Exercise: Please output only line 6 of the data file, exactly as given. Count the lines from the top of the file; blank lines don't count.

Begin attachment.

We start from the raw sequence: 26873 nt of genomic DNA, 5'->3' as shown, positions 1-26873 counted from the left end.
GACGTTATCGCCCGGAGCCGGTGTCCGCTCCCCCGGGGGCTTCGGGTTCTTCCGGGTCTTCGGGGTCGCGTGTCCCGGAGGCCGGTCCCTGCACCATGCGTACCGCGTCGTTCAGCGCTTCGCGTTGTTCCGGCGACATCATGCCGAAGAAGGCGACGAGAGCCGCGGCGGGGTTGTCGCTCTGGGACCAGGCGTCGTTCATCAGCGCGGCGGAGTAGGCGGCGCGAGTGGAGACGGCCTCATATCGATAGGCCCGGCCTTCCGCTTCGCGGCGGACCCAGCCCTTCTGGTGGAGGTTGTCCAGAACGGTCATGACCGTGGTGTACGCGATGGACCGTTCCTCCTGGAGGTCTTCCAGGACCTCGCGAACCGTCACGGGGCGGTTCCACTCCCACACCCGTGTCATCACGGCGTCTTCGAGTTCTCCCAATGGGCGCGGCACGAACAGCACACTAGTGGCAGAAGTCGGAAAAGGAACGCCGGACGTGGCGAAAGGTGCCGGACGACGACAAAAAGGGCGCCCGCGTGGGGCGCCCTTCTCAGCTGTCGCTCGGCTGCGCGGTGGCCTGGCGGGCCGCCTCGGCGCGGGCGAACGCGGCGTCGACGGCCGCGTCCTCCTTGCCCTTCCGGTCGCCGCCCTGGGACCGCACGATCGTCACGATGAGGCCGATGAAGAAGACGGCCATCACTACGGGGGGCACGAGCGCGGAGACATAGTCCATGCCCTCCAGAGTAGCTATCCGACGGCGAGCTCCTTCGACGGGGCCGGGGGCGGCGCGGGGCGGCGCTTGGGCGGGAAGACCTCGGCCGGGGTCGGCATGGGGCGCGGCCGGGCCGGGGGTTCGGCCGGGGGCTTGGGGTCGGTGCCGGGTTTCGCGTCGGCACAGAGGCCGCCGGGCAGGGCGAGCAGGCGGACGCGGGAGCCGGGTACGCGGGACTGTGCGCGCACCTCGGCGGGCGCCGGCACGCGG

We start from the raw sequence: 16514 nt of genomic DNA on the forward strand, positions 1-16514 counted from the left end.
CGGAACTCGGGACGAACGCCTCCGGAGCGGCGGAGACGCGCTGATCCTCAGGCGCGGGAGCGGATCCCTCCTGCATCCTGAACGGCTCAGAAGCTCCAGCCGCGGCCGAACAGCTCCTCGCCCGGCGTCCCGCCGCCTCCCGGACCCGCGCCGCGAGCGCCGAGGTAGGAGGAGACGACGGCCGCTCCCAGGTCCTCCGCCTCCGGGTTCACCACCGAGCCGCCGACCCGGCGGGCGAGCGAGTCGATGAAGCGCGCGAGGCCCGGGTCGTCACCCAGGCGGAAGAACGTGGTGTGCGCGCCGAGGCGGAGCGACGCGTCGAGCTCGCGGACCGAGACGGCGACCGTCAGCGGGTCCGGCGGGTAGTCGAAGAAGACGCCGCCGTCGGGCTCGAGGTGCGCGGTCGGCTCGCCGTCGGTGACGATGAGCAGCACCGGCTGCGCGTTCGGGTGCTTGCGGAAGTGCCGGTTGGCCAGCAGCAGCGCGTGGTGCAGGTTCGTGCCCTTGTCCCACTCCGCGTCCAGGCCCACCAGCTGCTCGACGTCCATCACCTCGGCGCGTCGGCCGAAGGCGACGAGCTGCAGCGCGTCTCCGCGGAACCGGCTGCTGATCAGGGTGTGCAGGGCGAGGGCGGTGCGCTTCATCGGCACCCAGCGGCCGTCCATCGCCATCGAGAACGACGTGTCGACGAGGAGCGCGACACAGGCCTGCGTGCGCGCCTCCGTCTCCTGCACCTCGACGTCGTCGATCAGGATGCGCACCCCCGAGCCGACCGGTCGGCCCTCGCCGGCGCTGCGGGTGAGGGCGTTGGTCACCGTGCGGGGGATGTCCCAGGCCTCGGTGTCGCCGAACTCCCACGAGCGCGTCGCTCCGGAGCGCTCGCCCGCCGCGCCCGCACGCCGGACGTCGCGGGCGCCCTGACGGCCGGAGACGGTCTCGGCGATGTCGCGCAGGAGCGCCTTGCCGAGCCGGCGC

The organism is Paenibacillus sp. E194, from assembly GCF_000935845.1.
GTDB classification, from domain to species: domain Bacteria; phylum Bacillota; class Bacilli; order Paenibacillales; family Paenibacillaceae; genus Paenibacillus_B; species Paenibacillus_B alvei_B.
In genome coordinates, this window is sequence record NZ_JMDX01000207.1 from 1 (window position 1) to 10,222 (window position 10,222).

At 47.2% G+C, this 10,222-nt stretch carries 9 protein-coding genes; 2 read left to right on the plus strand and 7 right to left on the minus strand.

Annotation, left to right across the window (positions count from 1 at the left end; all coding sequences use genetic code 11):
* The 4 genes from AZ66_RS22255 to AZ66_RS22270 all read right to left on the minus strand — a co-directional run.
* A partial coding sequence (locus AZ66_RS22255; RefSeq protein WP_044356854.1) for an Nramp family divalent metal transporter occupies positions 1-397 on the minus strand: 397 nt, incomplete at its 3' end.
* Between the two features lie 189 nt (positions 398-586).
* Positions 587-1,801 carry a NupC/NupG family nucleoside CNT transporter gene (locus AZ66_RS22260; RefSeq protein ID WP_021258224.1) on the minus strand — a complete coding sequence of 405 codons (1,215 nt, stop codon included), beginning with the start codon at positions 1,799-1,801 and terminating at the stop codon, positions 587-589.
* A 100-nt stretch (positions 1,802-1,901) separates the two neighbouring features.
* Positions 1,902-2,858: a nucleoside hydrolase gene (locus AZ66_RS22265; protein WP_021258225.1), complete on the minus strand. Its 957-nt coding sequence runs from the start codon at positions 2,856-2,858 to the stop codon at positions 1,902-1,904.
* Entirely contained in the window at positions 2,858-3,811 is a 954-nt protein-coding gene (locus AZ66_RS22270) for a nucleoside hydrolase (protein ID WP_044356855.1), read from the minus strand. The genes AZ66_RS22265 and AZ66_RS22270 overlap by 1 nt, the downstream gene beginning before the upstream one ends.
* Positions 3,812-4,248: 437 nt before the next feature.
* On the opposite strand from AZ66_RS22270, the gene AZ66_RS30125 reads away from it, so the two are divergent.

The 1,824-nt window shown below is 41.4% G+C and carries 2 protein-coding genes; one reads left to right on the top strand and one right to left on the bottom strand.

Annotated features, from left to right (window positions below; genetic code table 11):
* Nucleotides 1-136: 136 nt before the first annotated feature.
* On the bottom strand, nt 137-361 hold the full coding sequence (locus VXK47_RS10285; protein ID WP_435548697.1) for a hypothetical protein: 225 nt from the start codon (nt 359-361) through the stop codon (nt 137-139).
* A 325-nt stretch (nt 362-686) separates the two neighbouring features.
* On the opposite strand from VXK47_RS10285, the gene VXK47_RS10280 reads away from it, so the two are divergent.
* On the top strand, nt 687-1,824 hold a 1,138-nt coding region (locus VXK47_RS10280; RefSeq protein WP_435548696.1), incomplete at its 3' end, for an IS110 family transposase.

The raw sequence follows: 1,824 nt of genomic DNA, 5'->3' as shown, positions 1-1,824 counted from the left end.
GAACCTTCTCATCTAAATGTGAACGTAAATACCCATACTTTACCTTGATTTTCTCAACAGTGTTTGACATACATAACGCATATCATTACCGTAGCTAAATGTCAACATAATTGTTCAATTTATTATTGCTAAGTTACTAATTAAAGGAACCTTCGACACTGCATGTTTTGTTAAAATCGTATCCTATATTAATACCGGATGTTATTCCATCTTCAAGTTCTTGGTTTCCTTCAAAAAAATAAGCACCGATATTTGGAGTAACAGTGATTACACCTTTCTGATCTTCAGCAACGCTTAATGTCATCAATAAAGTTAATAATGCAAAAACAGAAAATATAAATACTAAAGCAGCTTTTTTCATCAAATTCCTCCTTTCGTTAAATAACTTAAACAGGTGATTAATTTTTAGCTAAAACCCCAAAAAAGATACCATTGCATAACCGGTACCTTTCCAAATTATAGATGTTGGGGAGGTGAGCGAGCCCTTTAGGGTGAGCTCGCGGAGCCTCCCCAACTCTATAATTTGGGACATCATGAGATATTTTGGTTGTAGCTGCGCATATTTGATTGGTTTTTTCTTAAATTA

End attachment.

GTDB classification, from domain to species: domain Bacteria; phylum Bacillota; class Bacilli; order Paenibacillales; family Paenibacillaceae; genus Paenibacillus_B; species Paenibacillus_B alvei_B.